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OryxOryx
06-24-2015, 08:40 PM
Using the sticky thread, my BMR is about 1900. That means that depending on what activity factor I have, my TDEE is between about 2300 (sedentary) to 4200 (serious endurance athlete training).

I started at 255 (very little muscle... my upper body is like a pear filled with jello and two toothpicks sticking out for arms). Currently down to 225lbs. Doing AllPro and six 25min jumprope interval sessions per week (2 a day on the days I don't weight train, plus one total rest day per week).

Basically trying to transition to 175-185 with decent muscularity and reasonably low BF%.

What sort of impact on my transition efforts (muscle gain and fat loss) would I have if I upped my activity level significantly (say though long runs) so that I can eat more foods I love (most of which are junky... ice cream and other sugars, pizza, etc.)? If the deficit is the same, and assuming my minimum macros are being met or exceeded, would it matter if I'm eating a lot of calories at a very high activity level or lower calories with a lower activity level? Note that I'm not just concerned about weight loss here but also muscular gain.

I ask because I wuv junk food, and though I do take an occasional "cheat", it would be nice to eat it more often if it doesn't hamper my recomp efforts. And I shall never be satisfied by some cruel nonsense like a couple ounces of dark chocolate or a single slice of pizza... more like a pint of ice cream with half a jar of hot fudge on a large piece of cake, or 9-10 slices of pizza.

Thanks!

jonnicola
06-24-2015, 08:48 PM
If I was trying to cut 50lbs, I'd go for less activity and less calories.

OryxOryx
06-24-2015, 09:02 PM
If I was trying to cut 50lbs, I'd go for less activity and less calories.

Why? If the energy balance model is true for weight loss, then what difference would it make if its (x cals in - y cals out) versus ((x +1000) cals in - (y+1000) cals out)? And if muscle gain is about getting on a good weight lifting program and getting sufficient macros, then muscle gain shouldn't be impacted either, right?

jonnicola
06-24-2015, 09:44 PM
You'll find you overestimate how many calories exercise burns, especially since you have a lot to lose.

Just do a search for 'exercising more doesn't lead to weight loss'

ErikTheElectric
06-24-2015, 10:33 PM
And I shall never be satisfied by some cruel nonsense like a couple ounces of dark chocolate or a single slice of pizza... more like a pint of ice cream with half a jar of hot fudge on a large piece of cake, or 9-10 slices of pizza.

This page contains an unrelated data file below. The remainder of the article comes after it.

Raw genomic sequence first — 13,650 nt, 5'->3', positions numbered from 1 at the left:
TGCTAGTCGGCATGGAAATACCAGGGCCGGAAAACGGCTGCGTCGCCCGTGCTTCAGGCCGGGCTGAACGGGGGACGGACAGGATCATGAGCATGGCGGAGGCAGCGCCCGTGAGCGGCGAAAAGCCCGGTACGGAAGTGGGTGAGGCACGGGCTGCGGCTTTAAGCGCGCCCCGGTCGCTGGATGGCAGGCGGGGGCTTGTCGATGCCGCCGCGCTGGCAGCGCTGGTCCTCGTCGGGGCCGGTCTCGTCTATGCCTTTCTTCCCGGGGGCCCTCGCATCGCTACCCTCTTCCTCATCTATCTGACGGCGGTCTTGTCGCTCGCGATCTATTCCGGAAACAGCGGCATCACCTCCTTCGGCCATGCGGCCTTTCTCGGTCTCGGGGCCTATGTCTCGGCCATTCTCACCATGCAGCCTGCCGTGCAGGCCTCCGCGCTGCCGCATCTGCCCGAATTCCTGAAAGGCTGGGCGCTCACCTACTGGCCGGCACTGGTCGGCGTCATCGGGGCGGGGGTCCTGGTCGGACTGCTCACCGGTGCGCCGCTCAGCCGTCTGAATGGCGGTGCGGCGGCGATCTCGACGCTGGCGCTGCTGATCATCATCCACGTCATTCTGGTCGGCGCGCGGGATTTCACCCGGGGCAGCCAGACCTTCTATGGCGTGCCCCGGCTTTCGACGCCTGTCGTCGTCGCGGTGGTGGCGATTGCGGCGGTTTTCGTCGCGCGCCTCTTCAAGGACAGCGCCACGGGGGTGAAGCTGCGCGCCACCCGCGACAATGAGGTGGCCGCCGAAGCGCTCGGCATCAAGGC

Thanks!

And this is something you should actively work on changing (if you want to succeed).

rhadam
06-24-2015, 10:56 PM
I ask because I wuv junk food, and though I do take an occasional "cheat", it would be nice to eat it more often if it doesn't hamper my recomp efforts. And I shall never be satisfied by some cruel nonsense like a couple ounces of dark chocolate or a single slice of pizza... more like a pint of ice cream with half a jar of hot fudge on a large piece of cake, or 9-10 slices of pizza.


Hope you enjoy being fat all your life with that mentality.

I love junk food more than probably anyone i know, yet i practice self-restraint.

OryxOryx
06-25-2015, 06:46 PM
@jonnicola: So are you disputing the activity factor involved in the Emma-Leigh sticky thread about calculating TDEE? Those figures suggest that activity level can cause your TDEE to be anywhere from 120% to 220% of your BMR, which is not a small impact.

If I have 1900cal BMR, then according to the Emma-Leigh thread my EDEE ranges from 2280cal to 4180cal depending on activity level, meaning there is potentially a 1900 cal/day difference depending on activity level.

What is wrong about those figures?

Okay, maybe the problem is people tend to want to like, go for a 20 minute jog and then decide that this has earned them the right to eat half a cake. But putting that aside, and supposing someone really was accurately tracking things, how would simultaneously upping activity level and calorie consumption impact body recomp?